Answer: Not necessarily. It's easy, in fact, to eat an unhealthy vegetarian diet. Lots of junk foods—chips, cookies, candy, and soda—are vegetarian. A vegetarian who eats mostly refined grains, fried foods, and sweets, for example, will have a less healthy diet than someone who eats lean meat and dairy in moderation and consumes lots of vegetables, fruits, and whole grains. It remains important to pay attention to your diet after you go vegetarian to avoid developing health problems.
A healthy diet depends more on what is eaten than what is not eaten. Simply eliminating meat (or all animal products) from the diet does not necessarily make it healthier. For example, a diet consisting of plenty of whole grains, fruits, vegetables, and a good source of calcium can be healthy—whether the protein sources are from lean meats, eggs, and (non- & low-fat) dairy products, or from non-animal protein sources such as beans, seeds, or soy-based meat substitutes.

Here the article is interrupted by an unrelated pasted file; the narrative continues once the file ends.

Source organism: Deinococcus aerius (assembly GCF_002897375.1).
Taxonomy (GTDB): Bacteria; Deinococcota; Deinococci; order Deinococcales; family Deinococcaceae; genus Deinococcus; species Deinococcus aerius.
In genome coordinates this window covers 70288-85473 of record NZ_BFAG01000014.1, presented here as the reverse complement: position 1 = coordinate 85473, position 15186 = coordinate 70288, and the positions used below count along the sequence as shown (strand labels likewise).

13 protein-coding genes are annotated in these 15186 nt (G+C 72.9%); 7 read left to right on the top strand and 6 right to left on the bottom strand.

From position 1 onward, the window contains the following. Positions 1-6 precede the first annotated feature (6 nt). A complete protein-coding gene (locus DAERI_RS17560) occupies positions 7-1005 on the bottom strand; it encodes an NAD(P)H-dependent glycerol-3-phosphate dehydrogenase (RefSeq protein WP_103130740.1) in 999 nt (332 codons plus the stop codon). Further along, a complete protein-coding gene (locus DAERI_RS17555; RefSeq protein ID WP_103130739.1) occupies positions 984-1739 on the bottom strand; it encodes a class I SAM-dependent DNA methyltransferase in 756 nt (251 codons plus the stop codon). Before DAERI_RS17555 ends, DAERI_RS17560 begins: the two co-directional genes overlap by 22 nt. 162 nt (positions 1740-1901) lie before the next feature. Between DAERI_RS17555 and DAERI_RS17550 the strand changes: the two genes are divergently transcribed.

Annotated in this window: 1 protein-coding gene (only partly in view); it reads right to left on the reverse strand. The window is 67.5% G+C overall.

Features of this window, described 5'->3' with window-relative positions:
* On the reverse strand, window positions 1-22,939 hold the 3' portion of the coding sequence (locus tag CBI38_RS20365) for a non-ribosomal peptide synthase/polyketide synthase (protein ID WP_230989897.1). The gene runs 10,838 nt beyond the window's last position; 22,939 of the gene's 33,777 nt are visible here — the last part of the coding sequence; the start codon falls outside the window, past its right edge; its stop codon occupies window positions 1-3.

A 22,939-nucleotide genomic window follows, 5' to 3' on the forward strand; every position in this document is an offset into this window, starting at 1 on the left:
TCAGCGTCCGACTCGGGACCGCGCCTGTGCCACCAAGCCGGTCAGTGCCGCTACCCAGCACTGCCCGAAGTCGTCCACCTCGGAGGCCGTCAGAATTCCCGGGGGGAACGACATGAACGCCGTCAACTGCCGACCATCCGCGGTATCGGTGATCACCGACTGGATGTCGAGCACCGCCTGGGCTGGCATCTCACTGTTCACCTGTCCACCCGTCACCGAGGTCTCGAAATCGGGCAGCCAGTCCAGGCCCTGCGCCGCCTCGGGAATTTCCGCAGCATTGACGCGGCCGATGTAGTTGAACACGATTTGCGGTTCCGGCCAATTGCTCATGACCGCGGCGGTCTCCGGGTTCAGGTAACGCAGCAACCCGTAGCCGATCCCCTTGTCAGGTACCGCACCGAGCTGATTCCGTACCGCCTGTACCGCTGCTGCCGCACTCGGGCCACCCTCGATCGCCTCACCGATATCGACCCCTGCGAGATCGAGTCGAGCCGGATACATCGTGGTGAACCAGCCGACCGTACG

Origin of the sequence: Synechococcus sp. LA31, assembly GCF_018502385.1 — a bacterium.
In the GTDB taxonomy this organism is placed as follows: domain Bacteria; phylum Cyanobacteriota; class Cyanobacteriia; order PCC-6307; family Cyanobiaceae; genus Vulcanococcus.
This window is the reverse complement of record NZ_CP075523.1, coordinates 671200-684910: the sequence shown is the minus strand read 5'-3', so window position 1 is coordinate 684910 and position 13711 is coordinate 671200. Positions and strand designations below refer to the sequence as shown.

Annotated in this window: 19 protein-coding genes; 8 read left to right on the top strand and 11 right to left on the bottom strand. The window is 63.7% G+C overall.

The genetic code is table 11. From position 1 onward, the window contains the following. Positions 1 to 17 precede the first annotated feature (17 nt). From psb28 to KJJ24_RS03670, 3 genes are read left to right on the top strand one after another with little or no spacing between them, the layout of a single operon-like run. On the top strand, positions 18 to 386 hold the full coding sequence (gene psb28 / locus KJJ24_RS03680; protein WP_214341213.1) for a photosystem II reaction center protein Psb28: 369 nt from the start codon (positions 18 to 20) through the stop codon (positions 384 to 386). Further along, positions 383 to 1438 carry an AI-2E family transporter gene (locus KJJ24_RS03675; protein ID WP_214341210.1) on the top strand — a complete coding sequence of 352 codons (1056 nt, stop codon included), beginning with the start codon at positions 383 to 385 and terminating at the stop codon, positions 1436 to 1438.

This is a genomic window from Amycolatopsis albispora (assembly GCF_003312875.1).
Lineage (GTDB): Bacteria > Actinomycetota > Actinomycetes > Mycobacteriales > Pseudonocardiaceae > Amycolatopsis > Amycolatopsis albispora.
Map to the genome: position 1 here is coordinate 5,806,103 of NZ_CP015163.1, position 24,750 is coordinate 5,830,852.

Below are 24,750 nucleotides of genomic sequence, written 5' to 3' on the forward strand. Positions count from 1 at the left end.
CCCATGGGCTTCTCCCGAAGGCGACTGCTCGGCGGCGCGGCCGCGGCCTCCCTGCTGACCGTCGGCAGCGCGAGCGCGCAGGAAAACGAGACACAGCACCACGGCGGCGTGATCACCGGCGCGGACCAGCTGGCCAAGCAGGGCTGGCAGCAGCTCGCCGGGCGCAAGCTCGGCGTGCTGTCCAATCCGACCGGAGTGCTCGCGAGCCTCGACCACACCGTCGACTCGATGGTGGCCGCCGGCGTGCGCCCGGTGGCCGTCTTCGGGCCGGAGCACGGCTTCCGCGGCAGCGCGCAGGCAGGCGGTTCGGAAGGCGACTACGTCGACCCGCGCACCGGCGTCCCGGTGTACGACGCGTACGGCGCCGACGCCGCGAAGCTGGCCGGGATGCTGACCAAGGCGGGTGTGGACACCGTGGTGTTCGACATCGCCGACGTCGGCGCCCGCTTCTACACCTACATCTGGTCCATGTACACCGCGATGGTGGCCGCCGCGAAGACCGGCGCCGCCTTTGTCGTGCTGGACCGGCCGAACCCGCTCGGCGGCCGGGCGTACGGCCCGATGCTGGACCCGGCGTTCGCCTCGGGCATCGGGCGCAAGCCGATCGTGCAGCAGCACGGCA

There are several different types of vegetarian diets, depending on whether dairy and/or eggs are used as protein sources. An ovo-vegetarian diet includes eggs, but no dairy products, while a lacto-vegetarian diet contains dairy products, but no eggs. A lacto-ovo vegetarian diet includes dairy products and eggs. In contrast, a vegan diet consists only of foods derived from plant sources and excludes all dairy products and eggs. People who only eat fish or poultry may refer to themselves as vegetarian; however, they actually are following a semi-vegetarian diet.
In terms of good nutrition, the key is to be sure to get all the nutrients required for optimal health. Talk with a qualified health care provider, licensed dietitian, or nutritionist before beginning a vegetarian diet.
Originally published in The University of California, Berkeley Wellness Letter (March 2011)